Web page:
what was she most sad about leaving behind? being able to spend real quality time with her grandson? with her daughter who she hasn't done that with in a really long time? feeling needed and appreciated again the way she used to when her kids truly depended on her for their happiness? it made me think about how rewarding and hard it must be to be a mom (or parent, really) and what my mom has gone through with us and seeing us grow up. in the beginning, they are like my little bubba. entirely dependent on me for their existence. then, as they become toddlers or even young children, they still are dependent on you but also give you complete and total unconditional love. as they get older, say, middle school, you as a parent may feel that first tension or resistence they have about you. they think you don't know everything and that you don't understand them. they are embarrassed of you. how heartbreaking that must be. then, they actually don't need you as much anymore. in fact, they soon become teenagers and then adults and grow into their independent lives, maybe move away, call every so often and during holidays. but you may feel that they are absorbed in their own lives, that you play a smaller and smaller role in their everyday.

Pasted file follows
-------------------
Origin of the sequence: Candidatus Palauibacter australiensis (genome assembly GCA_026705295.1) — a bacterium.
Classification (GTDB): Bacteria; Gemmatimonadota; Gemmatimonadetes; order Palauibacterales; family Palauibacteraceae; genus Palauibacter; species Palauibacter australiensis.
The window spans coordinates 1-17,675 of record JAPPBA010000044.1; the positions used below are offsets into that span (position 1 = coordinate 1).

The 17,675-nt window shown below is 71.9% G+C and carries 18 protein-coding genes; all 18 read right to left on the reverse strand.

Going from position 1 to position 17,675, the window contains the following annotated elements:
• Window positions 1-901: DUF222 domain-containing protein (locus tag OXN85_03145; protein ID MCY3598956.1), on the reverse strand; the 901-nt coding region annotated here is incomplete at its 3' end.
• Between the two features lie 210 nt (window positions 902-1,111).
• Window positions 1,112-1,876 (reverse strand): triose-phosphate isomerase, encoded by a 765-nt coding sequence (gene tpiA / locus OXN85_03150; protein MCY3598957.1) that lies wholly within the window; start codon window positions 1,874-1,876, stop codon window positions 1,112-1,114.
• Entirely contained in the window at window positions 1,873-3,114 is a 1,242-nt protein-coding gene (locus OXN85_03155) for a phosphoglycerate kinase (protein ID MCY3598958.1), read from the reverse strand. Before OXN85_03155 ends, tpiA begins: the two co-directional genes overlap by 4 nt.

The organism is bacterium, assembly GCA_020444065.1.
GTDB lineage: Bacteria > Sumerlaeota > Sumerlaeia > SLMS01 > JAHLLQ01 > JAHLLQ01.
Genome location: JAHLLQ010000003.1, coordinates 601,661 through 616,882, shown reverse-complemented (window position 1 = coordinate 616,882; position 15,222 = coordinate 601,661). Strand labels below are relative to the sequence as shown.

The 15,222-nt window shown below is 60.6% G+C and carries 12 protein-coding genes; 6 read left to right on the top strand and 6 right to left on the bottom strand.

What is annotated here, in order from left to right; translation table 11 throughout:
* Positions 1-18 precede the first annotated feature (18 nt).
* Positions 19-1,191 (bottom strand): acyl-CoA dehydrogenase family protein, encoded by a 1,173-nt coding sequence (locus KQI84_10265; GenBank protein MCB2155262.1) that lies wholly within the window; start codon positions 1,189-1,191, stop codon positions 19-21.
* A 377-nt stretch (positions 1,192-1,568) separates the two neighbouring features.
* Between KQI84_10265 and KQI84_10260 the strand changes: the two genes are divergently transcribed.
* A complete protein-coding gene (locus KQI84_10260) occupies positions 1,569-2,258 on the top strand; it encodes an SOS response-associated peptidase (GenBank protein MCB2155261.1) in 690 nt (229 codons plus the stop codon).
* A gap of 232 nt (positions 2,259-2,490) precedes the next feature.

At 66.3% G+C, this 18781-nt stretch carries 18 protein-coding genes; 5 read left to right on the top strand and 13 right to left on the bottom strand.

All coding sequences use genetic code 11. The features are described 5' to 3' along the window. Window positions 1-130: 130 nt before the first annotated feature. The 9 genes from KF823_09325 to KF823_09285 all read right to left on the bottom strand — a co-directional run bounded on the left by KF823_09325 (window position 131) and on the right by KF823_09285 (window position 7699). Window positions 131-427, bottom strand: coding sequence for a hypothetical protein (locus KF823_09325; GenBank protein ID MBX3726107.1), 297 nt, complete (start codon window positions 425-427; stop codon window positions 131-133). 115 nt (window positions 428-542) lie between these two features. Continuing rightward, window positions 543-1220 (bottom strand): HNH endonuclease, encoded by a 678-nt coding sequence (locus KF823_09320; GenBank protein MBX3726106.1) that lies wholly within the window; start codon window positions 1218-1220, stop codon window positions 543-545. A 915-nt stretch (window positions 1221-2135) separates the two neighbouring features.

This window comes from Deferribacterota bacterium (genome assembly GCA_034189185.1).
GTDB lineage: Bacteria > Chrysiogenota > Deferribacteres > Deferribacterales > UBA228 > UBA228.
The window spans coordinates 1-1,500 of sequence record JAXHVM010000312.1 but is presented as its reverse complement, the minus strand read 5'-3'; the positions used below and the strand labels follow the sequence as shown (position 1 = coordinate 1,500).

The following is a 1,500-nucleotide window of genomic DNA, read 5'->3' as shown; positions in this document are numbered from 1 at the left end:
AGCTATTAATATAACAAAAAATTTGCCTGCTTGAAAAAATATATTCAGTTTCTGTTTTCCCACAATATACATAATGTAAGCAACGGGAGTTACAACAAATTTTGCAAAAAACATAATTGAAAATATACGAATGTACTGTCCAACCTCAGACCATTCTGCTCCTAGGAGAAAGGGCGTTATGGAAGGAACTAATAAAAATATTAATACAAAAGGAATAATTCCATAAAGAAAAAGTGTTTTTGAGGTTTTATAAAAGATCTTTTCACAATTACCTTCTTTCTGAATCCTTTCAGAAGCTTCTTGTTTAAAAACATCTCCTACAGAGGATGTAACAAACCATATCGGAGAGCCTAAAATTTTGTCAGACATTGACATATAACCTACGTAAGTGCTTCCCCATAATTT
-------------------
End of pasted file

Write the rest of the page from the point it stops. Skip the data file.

It must be hard then, to be my mom, who has adjusted to that phase and then come here, where she is all of a sudden, totally needed again. if i were her, i'd love that feeling again. her daughter is asking her for advice. appreciating her cooking and helping. asking her to help with taking care of her grandson. it feels lively, like a full house again with a sense of purpose for why she is there. just like it was when we were younger. and now, that fades away again. she'll go back home, of course, to the comfort of her own home, own bed. to her garden and her clothes and tools. her neighborhood and routine. but something must feel missing in that. it would for me. her grandson is now growing up hundreds of miles away from her after she has tended to him every day for the first month of his life. her daughter is going to learn to be independent of her again, after needing her so much for several weeks. and there must be a sense of emptiness in that.